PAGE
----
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Separation Assault in the Context of Postdivorce Parenting: An Integrative Review of the Literature
Jennifer L. Hardesty Violence Against Women 2002 8: 597 DOI: 10.1177/107780120200800505 The online version of this article can be found at:

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Separation Assault in the Context of Postdivorce Parenting
An Integrative Review of the Literature

Johns Hopkins University

Although citing violence as a factor in divorce, most researchers do not analyze woman abuse in the postdivorce context. In particular, little research exists on how separation assault influences postdivorce parenting. The purpose of this article is to discuss separation assault in the context of postdivorce parenting. First, the literature on separation assault in general and then on separation assault in the context of postdivorce parenting is reviewed. Second, the theoretical explanations for separation assault in general and in the context of postdivorce parenting is reviewed. Finally, the theoretical explanations and literature are critiqued and research and practice implications are discussed.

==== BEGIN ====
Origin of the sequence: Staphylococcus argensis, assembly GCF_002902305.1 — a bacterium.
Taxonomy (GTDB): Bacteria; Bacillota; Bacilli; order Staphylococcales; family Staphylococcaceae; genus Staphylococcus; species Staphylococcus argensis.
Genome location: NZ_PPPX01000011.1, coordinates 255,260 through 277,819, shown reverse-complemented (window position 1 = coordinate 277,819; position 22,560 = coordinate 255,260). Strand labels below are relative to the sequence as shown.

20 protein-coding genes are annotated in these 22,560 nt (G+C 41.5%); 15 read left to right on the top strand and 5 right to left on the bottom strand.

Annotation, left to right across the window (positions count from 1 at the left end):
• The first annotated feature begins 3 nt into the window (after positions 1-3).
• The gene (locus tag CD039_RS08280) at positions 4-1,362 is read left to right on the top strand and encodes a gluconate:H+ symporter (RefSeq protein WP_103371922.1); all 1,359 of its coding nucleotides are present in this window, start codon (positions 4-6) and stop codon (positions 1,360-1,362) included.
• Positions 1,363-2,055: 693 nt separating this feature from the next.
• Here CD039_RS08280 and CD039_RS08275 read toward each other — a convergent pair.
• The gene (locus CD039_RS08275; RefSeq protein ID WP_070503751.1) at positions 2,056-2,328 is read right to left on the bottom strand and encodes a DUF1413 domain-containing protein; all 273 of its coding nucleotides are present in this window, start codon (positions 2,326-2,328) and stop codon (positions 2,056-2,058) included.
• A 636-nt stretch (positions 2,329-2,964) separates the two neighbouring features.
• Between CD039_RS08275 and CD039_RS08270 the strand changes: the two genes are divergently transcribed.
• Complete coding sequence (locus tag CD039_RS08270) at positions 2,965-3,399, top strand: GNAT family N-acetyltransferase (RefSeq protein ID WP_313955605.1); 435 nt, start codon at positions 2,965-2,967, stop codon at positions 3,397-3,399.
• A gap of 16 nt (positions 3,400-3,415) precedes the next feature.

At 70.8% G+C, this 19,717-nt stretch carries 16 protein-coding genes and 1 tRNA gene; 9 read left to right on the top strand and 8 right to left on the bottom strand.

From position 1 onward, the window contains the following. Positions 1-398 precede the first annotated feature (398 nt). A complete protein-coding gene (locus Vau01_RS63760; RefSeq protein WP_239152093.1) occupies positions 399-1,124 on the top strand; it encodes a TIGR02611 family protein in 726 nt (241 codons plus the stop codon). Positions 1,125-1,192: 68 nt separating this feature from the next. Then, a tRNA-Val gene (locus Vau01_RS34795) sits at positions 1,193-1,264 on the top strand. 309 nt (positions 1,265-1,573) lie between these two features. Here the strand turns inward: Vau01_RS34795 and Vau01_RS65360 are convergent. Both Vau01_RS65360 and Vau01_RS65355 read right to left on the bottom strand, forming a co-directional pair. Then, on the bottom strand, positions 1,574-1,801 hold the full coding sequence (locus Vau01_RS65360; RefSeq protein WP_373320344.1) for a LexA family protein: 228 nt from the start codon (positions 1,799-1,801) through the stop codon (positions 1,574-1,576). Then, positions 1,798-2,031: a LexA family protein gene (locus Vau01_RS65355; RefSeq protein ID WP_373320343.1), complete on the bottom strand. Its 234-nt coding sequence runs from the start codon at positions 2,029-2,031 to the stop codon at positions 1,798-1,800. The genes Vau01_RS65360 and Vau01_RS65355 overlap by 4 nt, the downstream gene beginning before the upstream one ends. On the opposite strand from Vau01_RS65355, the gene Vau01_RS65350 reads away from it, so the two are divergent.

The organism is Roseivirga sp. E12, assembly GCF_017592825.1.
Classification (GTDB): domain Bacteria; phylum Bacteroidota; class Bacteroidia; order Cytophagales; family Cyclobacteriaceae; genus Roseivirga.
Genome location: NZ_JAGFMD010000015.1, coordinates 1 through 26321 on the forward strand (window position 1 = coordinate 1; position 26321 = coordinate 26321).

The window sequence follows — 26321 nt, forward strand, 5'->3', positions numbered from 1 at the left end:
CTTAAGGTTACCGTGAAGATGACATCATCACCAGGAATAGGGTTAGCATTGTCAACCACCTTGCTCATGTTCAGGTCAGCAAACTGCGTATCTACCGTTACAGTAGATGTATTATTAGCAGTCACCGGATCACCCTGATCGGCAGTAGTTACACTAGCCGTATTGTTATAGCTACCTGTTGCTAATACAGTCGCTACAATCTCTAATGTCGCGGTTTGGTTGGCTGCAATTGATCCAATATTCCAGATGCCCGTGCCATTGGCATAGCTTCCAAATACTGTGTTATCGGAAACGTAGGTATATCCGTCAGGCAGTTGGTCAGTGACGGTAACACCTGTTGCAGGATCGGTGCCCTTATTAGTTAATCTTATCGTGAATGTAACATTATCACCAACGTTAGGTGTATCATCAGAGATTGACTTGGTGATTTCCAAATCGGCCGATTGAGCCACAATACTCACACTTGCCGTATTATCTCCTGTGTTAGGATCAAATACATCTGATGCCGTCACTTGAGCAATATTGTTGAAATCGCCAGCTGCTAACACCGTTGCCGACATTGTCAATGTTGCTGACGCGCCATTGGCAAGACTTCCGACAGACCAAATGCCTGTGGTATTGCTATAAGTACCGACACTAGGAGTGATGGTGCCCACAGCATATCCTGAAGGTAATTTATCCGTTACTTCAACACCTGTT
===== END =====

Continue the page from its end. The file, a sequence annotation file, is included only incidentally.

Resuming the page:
Over the past two decades, researchers have become increasingly aware of the seriousness of violence against women (M. P. Johnson & Ferraro, 2000; Klein & Orloff, 1993; Kurz, 1998). Despite this progress, many aspects of woman abuse remain invisible and unrecognized. Failure to recognize the pervasiveness of woman abuse results in part from compartmentalized research efforts. Researchers often do not examine the role woman abuse plays in their particular area of study. For example, researchers investigate the family or violence, women’s health or violence, or divorce or violence, rather than weave experiences with violence throughout the study of women’s lives (Kurz, 1998). This lack of integration contributes to the invisibility of violence against women and prevents a comprehensive understanding of woman abuse.
AUTHOR’S NOTE: The author wishes to thank Lawrence Ganong, Marilyn Coleman, Mark Fine, Teresa Cooney, and Linda Bullock for their helpful feedback provided on earlier versions of this article. Appreciation is also expressed to Jacquelyn Campbell for guidance on final preparation of this article.
VIOLENCE AGAINST WOMEN, Vol. 8 No. 5, May 2002 © 2002 Sage Publications 597-625